Review: TaskRay

Have you ever thought about or had the desire to handle your project management case load inside Salesforce instead of through another application? Well, today is the day to learn about TaskRay, a “modern project management” system that is natively built within Salesforce as a Lightning App.

TaskRay was presented to me as a valid option when I was looking for a tool that could do what JIRA does but within Salesforce. Given my previous experience with JIRA, I had set my expectations high as I quite like JIRA as a project management tool. While initially, I was skeptical, I’m here to tell you that TaskRay does deliver.

TaskRay, out-of-the-box comes ready to go, with little to no dev work necessary. When you open up TaskRay for the first time after installing, you see this lovely Kanban view, perfect for your release management needs. The panels are ready to go and asking for tickets. There are many different view options depending on your needs and style, including Kanban, Gantt, Calendar, and List.

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The first step to getting started after installing would be to create a couple of projects and then start creating tickets within the projects. It is so clean and easy to maneuver that you will quickly fall into an easy ebb and flow with the product. (As a hint, don’t ever leave a ticket with a project, it may get lost in the ether.)

Another nice feature of TaskRay is that they provide you with an email service class out-of-the-box so you can setup an email to Salesforce functionality if you want users to create tickets via email. This is a great option if you are intending on using TaskRay in any sort of support setting. Part of the email service is that when an email comes in, the body is used to create a chatter feed post and if there are any attachments as part of the email they are included as files on the ticket.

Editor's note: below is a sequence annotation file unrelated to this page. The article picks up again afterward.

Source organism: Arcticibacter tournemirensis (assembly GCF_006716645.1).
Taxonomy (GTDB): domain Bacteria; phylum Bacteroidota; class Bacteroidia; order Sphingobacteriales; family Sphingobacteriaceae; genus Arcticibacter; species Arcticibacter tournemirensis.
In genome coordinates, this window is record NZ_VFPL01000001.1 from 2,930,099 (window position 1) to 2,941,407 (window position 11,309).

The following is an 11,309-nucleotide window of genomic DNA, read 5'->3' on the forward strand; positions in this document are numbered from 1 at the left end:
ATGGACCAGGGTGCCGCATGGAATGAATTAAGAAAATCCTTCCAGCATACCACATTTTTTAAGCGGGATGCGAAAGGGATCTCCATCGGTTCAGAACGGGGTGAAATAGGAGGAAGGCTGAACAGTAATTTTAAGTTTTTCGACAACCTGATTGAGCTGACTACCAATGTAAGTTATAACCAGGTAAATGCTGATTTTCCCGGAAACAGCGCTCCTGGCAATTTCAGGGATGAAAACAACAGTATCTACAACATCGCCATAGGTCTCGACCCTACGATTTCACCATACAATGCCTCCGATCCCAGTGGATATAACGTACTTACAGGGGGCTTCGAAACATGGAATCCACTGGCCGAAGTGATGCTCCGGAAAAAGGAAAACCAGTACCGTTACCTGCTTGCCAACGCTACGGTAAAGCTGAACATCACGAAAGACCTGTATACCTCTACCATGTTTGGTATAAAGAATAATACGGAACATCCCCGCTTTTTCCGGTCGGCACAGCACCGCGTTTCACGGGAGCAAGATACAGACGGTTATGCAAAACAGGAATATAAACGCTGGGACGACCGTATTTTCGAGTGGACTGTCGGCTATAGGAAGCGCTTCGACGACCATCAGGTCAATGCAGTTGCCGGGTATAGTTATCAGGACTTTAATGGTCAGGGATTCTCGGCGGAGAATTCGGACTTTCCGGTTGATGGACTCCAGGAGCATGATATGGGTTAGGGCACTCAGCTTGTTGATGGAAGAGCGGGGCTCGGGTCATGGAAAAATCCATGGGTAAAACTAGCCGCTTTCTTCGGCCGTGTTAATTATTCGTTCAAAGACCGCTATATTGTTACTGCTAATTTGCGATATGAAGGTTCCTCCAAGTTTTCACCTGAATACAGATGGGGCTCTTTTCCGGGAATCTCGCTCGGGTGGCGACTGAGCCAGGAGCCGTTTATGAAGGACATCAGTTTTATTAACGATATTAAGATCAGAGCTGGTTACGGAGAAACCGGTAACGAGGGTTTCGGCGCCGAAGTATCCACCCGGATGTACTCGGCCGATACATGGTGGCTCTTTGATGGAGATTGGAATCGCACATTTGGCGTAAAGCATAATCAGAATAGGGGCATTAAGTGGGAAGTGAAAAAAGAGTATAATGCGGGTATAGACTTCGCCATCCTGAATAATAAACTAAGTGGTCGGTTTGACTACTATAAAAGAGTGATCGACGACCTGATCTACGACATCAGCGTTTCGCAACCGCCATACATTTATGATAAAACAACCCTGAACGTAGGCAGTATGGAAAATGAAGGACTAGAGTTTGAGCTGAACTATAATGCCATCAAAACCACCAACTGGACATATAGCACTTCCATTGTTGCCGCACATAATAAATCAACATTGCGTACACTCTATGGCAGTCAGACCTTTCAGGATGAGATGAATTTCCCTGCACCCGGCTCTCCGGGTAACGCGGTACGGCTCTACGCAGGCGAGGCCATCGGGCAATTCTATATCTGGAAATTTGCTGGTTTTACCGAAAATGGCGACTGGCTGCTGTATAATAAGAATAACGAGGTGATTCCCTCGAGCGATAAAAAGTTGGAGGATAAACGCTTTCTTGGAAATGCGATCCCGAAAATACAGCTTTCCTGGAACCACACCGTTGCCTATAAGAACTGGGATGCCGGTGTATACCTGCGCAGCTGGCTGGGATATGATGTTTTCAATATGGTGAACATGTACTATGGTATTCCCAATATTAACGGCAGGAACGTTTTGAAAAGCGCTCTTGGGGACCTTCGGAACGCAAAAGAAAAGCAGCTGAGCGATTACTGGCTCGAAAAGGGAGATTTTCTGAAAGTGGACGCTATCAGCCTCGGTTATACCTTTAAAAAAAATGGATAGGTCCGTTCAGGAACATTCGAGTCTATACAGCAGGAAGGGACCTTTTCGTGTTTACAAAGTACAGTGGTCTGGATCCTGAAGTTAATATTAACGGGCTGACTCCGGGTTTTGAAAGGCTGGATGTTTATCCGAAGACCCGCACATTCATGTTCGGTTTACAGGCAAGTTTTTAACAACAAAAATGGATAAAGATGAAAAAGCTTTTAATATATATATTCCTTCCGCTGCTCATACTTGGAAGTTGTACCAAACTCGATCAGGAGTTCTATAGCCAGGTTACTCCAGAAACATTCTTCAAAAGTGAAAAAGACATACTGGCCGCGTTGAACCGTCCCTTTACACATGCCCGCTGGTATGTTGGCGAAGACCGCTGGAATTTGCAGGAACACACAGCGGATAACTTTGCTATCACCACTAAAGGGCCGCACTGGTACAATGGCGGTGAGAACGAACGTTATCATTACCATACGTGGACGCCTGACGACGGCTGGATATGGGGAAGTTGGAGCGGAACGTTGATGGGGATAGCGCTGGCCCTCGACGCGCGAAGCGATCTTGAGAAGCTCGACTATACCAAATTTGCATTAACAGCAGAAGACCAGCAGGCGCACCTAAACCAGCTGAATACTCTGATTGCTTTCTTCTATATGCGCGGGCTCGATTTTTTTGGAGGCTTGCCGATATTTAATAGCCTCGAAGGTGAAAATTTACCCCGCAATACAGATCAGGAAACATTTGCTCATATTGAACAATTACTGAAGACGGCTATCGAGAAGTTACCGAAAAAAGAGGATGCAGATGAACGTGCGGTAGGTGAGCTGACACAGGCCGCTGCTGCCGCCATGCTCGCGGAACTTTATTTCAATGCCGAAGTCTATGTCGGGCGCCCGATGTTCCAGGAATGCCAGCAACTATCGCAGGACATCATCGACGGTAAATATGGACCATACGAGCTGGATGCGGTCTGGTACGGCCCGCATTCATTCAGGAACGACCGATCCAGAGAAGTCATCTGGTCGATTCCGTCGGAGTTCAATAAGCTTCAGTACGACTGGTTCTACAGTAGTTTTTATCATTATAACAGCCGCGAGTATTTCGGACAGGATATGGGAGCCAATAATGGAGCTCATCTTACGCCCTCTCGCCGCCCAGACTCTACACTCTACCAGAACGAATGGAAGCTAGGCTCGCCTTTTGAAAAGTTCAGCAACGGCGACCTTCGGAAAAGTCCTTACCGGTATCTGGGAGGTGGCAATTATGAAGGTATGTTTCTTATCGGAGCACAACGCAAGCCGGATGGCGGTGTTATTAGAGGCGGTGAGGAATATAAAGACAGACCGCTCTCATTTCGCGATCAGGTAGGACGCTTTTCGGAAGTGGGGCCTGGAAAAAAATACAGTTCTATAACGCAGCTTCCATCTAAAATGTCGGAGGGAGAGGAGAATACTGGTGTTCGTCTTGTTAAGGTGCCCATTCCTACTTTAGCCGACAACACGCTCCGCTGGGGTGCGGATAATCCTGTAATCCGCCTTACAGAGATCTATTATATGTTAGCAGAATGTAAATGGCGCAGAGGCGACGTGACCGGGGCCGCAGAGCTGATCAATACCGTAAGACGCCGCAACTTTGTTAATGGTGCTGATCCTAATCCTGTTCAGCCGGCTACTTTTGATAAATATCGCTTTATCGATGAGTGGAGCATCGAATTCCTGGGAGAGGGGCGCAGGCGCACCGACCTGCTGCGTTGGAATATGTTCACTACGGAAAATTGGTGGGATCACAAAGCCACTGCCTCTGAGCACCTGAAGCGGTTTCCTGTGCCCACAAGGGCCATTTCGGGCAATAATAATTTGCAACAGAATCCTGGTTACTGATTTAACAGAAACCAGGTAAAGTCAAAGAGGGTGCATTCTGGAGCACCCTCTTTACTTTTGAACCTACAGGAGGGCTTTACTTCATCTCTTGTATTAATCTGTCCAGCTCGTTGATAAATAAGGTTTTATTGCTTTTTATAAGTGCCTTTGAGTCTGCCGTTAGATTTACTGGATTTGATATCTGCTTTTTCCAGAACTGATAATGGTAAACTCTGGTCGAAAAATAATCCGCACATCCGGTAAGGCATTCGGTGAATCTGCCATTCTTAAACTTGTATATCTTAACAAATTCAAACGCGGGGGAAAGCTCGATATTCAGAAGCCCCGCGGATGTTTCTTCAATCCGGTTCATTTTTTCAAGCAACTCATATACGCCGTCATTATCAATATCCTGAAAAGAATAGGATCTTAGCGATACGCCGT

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The last neat feature I want to call out is the checklist tab. Here you can actually list out (in as many lists as you want) the items that need to be completed. You can also assign the different items within the checklist to different folks, despite the owner of the actual ticket. This is great for dividing and conquering when a ticket may have many steps and needs many people to touch it along the way without having to move the ticket between people.

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The biggest and most important factor is that TaskRay really relies on Chatter and more recent Lighting features. To really benefit the out-of-the-box functionality, using Chatter is crucial to your deployment, so keep this in mind when deciding if TaskRay is right for you.

Overall, I give TaskRay an A for its all around good use and out-of-the-box features.

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